• Network, network, network. Some people are better at networking than others. If you are not one of them, take a deep breath, click on the “People You May Know”, and proactively reach out. Not only do higher numbers look better (as stated earlier, it shows that you are adept at building relationships) but some hiring managers that I have worked with will not even look at candidates with less than 500 contacts.
  • Ask people whose professional opinion you trust to give you feedback on your LinkedIn profile. This could include trusted colleagues, former managers, mentors, or a recruiter that you may be working with. They may see things that need improvement or accomplishments that you would be well-served by highlighting.

Your resume is just one piece of the puzzle. Make sure that your social media fits the brand that you are building or have built professionally to ensure that prospective employers view you in the best light.

Interview Impact: The Art of the Thank You Letter

Congratulations! You nailed the interview. The company is checking references, and in your head you are composing that resignation letter and mentally calculating when your start date with the new firm will be.

 

Then, the call that it came down to two candidates and they went with the other one. But…you nailed it! How can this be?

 

The Secret

Pillar Search does searches for non-profits, foundations, and small, rapid growth for-profit firms. In our years of experience, we have worked with lots of very savvy and knowledgeable hiring managers. I will share one secret that I have heard time and again from them: all things being equal, “the candidate that takes the time to send a thoughtful, reflective, and well-written thank you note will always have a bit of an edge.” Yes…the thank you letter packs a whole lot of wow, punch, and impact.

 

How to Stand Out From Other Candidates

Remember what your parents taught you: manners will get you everywhere, and saying thank you goes a long way. When is the last time you received a thank you letter?  Now, imagine if you were the hiring manager and were receiving tons of them by email. How much more thoughtful and unique would a hand written note of thanks feel?

 

Look at your own mail today. In the pile of pre-addressed bulk mail, what will stand out? A new bill, the latest flier from your local market? Personally, when I see a hand written envelope, it is what I will always open first.

 

You see, too often, people do not send them, or they send one that is so perfunctory that it almost screams “I am not interested in the job, but know that I am supposed to send something”.   The thank you is a perfect time to wow them with your enthusiasm, fit for the job, interest, manners, and stellar writing skills.

 

Pillar’s Thank You Letter Checklist

  • Keep it short. Two to three paragraphs should suffice.
  • Make sure that it flows well and highlights why you are the ideal candidate. Include the following:
    • A statement of gratitude, such as “thank you for taking the time to meet with me today to discuss the open sales position on your team. I so appreciated your time.”
    • Add something showing that you were paying attention in the meeting, and remind the interviewer of what makes you the ideal candidate, such as “I was excited to hear that your company is expanding globally over the next year. My experience working with X, a global bank, gives me a unique skill set that would lend well to this exciting new chapter for you and the firm”.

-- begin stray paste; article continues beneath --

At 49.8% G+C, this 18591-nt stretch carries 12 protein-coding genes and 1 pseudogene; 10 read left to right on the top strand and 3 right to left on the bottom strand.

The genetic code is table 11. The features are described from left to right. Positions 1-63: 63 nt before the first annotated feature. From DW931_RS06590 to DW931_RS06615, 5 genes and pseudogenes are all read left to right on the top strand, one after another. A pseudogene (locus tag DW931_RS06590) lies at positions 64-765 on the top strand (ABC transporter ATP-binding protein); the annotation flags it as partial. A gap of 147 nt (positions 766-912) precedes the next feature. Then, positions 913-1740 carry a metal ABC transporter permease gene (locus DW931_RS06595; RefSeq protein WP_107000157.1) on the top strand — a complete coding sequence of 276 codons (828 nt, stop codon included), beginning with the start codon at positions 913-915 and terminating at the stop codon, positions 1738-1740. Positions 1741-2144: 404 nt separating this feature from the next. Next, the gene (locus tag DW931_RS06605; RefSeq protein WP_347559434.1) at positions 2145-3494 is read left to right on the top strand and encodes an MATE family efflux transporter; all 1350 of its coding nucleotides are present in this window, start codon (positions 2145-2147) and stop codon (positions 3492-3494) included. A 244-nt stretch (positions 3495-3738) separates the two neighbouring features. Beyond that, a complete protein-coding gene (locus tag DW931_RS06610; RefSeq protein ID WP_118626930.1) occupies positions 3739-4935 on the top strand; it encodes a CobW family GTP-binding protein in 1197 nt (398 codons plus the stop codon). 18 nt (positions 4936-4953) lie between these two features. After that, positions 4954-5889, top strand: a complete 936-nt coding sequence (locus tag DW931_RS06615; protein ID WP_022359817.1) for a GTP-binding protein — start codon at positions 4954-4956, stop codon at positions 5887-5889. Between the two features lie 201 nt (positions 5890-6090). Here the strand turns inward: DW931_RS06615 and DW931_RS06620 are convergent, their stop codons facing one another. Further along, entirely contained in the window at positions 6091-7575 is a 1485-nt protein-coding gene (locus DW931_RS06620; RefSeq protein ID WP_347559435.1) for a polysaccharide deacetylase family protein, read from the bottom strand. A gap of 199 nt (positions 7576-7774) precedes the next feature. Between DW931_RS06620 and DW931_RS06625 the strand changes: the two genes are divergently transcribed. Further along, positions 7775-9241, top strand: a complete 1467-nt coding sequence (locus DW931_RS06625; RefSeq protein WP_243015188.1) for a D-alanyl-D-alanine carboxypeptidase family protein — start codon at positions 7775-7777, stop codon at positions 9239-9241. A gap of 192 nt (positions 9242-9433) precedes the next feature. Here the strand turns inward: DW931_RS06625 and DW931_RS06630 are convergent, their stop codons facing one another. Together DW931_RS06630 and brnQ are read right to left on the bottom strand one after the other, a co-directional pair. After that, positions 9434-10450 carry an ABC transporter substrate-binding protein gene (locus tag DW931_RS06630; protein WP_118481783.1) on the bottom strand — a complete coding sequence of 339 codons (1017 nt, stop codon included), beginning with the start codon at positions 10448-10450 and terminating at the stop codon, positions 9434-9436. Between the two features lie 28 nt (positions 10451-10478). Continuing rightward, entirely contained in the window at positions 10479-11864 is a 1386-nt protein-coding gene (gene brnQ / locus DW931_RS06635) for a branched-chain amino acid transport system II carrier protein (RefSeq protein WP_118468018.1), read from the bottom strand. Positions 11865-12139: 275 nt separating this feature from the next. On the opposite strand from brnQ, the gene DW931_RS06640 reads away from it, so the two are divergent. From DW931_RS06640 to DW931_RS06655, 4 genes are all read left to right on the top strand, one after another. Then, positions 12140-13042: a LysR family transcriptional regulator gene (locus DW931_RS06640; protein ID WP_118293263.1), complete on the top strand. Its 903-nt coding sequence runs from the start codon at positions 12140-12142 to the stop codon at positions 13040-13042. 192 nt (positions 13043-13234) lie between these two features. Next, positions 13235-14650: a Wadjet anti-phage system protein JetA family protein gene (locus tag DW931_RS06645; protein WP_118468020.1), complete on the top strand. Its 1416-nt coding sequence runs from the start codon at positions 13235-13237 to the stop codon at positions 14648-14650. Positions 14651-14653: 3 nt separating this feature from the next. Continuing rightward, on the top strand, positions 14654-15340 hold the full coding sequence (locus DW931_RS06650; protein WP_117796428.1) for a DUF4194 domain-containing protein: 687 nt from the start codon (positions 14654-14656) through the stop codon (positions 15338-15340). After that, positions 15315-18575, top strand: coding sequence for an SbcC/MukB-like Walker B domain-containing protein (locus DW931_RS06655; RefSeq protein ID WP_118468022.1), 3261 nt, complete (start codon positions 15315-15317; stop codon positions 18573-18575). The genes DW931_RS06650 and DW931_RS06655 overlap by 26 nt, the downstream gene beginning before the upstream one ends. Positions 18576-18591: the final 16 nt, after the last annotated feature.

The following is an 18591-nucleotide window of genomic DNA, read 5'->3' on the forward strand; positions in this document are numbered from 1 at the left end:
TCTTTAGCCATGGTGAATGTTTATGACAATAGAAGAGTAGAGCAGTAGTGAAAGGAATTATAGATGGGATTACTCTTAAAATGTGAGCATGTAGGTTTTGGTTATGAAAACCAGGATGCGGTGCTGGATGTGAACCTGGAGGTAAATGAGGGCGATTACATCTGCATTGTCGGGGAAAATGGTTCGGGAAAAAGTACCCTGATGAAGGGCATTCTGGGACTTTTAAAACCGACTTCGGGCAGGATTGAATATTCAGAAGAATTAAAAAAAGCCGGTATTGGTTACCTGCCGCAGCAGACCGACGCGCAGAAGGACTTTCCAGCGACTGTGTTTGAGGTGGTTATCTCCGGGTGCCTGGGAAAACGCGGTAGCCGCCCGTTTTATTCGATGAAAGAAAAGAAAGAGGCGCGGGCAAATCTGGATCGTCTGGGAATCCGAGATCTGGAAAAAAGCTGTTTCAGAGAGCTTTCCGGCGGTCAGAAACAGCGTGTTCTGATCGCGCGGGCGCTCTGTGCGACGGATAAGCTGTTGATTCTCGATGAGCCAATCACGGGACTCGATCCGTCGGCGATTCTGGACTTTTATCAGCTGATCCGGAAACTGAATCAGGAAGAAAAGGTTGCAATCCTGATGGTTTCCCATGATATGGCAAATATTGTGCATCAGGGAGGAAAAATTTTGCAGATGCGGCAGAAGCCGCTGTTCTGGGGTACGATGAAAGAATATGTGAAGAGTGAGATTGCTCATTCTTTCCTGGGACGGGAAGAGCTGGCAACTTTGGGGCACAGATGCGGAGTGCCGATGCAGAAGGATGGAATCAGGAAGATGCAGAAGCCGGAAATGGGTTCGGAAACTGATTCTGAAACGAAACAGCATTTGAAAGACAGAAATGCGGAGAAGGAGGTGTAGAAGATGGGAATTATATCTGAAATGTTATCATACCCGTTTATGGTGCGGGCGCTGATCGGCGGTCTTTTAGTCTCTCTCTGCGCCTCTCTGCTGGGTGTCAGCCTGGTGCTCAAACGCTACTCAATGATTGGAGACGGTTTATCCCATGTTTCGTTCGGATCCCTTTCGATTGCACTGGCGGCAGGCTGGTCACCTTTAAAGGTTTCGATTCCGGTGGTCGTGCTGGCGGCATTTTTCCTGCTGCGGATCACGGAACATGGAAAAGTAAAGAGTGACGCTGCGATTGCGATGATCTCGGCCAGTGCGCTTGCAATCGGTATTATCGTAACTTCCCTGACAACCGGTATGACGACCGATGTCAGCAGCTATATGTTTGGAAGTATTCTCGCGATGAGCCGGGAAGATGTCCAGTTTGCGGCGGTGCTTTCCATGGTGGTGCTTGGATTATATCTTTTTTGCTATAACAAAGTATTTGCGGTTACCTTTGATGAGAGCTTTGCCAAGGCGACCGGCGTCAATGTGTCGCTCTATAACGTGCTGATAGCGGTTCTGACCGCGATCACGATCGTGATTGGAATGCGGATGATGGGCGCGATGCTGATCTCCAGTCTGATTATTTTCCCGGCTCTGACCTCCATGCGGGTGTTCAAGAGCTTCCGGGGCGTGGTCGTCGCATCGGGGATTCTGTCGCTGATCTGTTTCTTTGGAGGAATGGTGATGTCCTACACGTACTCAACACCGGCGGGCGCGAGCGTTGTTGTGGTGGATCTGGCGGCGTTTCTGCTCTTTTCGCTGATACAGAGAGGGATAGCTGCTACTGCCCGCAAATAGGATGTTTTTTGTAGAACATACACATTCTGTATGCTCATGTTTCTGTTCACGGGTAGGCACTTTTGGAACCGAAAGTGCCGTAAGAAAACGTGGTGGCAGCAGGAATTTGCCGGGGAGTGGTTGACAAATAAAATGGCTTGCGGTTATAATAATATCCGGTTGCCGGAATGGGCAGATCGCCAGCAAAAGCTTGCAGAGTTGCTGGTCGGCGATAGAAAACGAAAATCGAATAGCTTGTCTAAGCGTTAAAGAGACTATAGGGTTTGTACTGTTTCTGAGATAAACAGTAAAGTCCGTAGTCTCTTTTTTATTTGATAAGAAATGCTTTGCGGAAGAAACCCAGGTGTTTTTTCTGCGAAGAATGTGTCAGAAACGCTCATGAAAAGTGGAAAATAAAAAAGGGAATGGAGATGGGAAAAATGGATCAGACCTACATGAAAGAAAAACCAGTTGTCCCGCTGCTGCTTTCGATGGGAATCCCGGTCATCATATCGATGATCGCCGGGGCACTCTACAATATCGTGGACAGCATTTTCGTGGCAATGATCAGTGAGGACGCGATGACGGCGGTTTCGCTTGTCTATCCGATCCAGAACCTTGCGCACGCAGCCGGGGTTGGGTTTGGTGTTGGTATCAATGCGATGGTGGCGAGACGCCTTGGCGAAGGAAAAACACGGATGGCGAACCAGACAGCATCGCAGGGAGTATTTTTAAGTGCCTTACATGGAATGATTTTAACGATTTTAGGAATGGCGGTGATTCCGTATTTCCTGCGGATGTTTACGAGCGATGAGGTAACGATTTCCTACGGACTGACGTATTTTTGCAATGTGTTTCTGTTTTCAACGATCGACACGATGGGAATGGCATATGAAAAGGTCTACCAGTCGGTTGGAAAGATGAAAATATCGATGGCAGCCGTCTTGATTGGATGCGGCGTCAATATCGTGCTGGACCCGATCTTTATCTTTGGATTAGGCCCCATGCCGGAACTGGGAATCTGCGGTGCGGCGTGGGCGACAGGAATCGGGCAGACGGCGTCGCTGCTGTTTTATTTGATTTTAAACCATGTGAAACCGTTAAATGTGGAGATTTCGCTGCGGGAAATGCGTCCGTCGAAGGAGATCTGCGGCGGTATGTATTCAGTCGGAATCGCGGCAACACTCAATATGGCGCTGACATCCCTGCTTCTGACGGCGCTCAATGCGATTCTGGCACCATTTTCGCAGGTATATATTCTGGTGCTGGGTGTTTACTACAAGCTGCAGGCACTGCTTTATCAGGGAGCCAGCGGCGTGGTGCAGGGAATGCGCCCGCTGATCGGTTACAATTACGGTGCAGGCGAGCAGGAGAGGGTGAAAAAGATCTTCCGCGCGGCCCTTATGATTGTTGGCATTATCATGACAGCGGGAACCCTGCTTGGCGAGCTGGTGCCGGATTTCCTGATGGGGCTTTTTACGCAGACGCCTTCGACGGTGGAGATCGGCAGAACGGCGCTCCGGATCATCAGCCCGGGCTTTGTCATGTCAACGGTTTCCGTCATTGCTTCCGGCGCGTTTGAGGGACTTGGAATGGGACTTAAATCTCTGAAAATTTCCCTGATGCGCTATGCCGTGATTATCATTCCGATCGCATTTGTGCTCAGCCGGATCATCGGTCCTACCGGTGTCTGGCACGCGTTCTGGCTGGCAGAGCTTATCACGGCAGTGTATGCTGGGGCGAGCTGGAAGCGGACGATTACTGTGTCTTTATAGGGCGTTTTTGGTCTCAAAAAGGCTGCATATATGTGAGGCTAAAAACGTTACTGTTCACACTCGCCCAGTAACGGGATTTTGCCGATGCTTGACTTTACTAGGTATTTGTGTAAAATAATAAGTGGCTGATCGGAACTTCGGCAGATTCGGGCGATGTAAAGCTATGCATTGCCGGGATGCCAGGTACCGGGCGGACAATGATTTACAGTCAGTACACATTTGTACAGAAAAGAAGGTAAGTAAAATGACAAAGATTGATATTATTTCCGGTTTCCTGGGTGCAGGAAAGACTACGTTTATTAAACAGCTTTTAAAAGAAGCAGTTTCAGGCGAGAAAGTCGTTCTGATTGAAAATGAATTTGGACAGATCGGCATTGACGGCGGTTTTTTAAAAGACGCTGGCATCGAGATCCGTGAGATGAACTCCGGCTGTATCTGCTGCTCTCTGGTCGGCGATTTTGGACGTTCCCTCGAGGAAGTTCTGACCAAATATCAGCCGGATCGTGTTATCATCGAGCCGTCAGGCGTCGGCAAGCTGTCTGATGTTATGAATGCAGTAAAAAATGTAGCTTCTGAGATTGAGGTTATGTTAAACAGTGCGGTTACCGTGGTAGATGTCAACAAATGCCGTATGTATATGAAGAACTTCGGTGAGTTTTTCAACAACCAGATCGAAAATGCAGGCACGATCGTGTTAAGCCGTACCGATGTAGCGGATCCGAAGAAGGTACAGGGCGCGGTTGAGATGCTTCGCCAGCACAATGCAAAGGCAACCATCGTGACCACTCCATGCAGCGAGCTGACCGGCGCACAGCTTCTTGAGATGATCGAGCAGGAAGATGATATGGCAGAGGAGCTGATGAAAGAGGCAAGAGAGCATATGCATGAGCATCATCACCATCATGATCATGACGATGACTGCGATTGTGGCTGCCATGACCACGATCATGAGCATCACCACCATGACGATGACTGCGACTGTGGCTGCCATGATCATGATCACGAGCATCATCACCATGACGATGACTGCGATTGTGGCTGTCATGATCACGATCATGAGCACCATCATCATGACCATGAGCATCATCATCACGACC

• Interviews can be tricky, as you can easily run out of time when sticking to the interview agenda. When you replay it in your head, there is likely something that you wish you had highlighted about your skills and experience. This is a perfect time to get that point across.
    • A call to action. Before signing off, reiterate your interest, and give them something of a call to action.   The message that I find to be most effective is the short and sweet “Thank you again, and I look forward to hearing from you”. True, it is not elaborate, but it leaves the ball in their court and shows that you are confident that you will be hearing from them.
  • Be a snob when it comes to your stationery. High quality card stock reflects well on you. It shows discerning taste and a certain je ne sais quoi Cutesy notecards will negate the goodwill earned by even sending it. If your stationery depicts your love of the beach, cats, puppies or your favorite sports team, step away immediately! When in doubt, buy cream colored notecards from Crane & Co.
  • Write out a draft first, proofread that version, and then transcribe it onto the good stuff. Trust me, I have wasted a ton of expensive paper because I dove right in. To quote my father, “measure twice and cut once”.
  • Stick to the 24 hour rule. Much like a thank you for personal reasons, it is best to send it within 24 hours. If you are in interview mode, keep a supply of stationery and stamps at the ready.
  • Before licking the stamp and strolling to the nearest mailbox, consider this: who else should you send a thank you note to? It may seem like a lot of writing, but if you can, send one to every interviewer, and put a personal spin on each note that reflects your interaction with that person. Do not forget to include Human Resources if they were included in the interview agenda, and if there was someone particularly helpful, such as an Executive Assistant who arranged travel or someone in Marketing who sent you helpful information prior to the meeting, send one to them as well. It shows that you are appreciative, a team player, and inclusive.

 

If (and when!) you get the job, send a hand-written note to your new manager thanking them for the opportunity and letting them know how excited you are about the opportunity. This is a personal touch that will go quite a long way.

 

Good luck!

 

Cindy Joyce